The Aperiodical’s ‘The Big Internet Math-Off’

A post by Timothy Walton

Forget the World Cup Finals. Over at The Aperiodical, a tournament of a very different sort is taking place: The Big Internet Math-Off.

The Big Internet Math-Off
Image created and copyright held by The Aperiodical, used under fair dealing.

If you enjoy mathematics (and we hope you do!), then it’s possible you already know about The Aperiodical: a blog created by Katie Steckles, Christian Lawson-Perfect and Peter Rowlett as an outlet for their mathematical thoughts, findings and curiosities. It is a wonderful blog with some fantastic content, but be warned: once you start reading it you may find you lose a whole day! Recently, as an accompaniment (or perhaps an antidote, depending upon your perspective) to the World Cup Finals currently being held in Russia, the blog has launched a series entitled ‘The Big Internet Math-Off’, a knock-out tournament pitting mathematicians against one another to present what they consider an interesting piece of mathematics. Each round is judged via a public poll and the overall victor in the tournament will be crowned ‘The World’s Most Interesting Mathematician’ or, as Christian diplomatically states on the post: ‘The World’s Most Interesting Mathematician of the 16 people who I contacted, who were available in July, and wanted to take part.’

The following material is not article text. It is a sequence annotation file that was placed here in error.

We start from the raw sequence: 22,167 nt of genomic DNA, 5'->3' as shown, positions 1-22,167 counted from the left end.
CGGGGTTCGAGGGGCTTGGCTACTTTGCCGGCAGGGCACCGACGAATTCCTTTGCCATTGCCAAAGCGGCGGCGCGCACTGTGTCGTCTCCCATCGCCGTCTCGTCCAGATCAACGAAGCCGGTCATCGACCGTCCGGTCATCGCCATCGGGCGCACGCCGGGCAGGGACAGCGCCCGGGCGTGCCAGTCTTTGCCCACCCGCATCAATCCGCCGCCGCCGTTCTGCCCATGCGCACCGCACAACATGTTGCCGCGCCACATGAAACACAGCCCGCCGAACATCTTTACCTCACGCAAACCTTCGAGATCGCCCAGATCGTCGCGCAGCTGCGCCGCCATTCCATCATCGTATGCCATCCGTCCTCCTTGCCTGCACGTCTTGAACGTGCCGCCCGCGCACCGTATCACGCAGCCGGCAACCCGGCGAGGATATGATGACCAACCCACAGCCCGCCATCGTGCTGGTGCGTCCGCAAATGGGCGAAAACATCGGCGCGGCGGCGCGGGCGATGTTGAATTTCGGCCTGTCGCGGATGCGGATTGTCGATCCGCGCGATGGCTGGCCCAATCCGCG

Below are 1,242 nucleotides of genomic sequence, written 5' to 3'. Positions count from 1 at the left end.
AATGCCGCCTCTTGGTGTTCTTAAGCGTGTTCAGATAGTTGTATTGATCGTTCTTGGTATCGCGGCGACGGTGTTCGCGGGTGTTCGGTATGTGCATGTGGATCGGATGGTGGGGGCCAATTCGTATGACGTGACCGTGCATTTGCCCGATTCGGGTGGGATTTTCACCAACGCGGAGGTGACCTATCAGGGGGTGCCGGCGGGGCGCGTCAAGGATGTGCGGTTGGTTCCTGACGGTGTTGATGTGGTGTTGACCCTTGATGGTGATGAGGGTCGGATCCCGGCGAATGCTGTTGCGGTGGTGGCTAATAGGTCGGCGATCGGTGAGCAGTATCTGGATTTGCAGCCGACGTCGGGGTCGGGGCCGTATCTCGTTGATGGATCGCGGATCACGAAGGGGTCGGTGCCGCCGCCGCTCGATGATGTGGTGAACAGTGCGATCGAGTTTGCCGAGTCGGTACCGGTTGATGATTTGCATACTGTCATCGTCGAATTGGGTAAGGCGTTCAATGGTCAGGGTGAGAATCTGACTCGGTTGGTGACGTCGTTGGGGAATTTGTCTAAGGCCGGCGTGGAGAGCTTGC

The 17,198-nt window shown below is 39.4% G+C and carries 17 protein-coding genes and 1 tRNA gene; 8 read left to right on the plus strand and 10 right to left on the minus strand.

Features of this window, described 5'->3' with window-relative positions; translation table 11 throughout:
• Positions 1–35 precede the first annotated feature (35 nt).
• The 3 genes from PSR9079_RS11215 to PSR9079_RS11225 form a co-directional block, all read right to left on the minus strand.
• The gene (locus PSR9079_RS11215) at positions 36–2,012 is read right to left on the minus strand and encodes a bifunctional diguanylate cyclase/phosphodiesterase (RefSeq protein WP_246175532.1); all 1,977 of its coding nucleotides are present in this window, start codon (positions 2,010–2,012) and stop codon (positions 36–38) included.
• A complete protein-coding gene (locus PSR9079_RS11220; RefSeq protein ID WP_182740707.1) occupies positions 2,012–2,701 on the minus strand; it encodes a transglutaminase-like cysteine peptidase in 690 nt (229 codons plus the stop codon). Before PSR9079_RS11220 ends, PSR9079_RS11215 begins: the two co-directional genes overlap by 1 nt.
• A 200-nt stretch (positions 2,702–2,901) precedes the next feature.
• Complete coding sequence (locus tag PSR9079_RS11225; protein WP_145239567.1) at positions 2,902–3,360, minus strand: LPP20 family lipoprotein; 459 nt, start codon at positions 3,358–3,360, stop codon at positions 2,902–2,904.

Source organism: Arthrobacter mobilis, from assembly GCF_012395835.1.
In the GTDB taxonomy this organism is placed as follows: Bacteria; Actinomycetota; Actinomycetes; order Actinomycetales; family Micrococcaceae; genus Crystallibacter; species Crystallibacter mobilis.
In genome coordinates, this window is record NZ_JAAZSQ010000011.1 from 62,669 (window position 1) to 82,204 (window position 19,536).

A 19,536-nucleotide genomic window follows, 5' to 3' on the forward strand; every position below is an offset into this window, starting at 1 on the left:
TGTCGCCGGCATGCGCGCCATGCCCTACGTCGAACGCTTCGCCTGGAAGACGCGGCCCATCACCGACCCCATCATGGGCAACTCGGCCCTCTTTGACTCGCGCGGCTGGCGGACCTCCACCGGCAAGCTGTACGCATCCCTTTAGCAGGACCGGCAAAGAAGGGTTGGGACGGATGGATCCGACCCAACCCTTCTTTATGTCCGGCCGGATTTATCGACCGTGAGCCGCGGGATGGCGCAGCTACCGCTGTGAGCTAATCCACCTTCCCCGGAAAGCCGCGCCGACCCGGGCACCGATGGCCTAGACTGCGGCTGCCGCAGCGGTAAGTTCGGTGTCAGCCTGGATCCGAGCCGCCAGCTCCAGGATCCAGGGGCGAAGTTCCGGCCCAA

The tournament itself has already kicked off with some delicious entries such as infinite cake, why your friends have more friends than you do and mathematical origami. The tournament promises to be very fun and interesting, and I am certainly looking forward to seeing what each competitor brings to the fore! Aside from learning some new mathematics (there are sure to be some excellent ideas and resources for you UoB Mathematics students who are thinking about becoming teachers!), it will introduce you to some great mathematics communicators, artists, writers and educators. The tournament lists each competitor and, as well as looking at the individual work of each of the bloggers at The Aperiodical, I urge you to check out the competitor’s own work too: it’s inspiring (and perhaps a little intimidating!) how much great work is being done to further people’s interest and love of mathematics!

Keep up-to-date with posts on The Aperiodical by following them on Twitter, where you will also find links to the Twitter accounts of each individual blogger.


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